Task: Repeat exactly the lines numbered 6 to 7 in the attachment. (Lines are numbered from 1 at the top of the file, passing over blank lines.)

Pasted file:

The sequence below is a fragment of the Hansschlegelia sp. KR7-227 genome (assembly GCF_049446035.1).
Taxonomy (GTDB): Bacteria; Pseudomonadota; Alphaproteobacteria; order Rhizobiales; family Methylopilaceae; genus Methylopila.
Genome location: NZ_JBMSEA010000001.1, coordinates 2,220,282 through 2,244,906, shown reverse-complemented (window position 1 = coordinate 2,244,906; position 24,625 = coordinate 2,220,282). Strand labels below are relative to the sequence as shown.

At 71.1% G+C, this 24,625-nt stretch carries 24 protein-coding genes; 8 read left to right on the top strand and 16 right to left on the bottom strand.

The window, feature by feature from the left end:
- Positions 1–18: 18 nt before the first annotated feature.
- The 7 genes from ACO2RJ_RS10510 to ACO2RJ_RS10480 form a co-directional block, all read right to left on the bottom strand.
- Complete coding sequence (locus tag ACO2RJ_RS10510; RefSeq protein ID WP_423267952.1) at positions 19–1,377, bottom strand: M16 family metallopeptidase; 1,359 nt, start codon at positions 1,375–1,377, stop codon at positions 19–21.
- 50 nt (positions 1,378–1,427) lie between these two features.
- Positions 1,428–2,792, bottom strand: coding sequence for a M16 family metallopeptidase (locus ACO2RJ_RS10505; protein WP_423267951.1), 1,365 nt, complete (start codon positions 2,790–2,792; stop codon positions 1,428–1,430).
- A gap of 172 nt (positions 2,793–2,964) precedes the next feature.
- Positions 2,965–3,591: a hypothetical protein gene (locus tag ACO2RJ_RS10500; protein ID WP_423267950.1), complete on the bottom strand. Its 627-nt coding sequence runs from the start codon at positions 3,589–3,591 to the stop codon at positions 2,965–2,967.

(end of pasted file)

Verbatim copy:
- Positions 1–18: 18 nt before the first annotated feature.
- The 7 genes from ACO2RJ_RS10510 to ACO2RJ_RS10480 form a co-directional block, all read right to left on the bottom strand.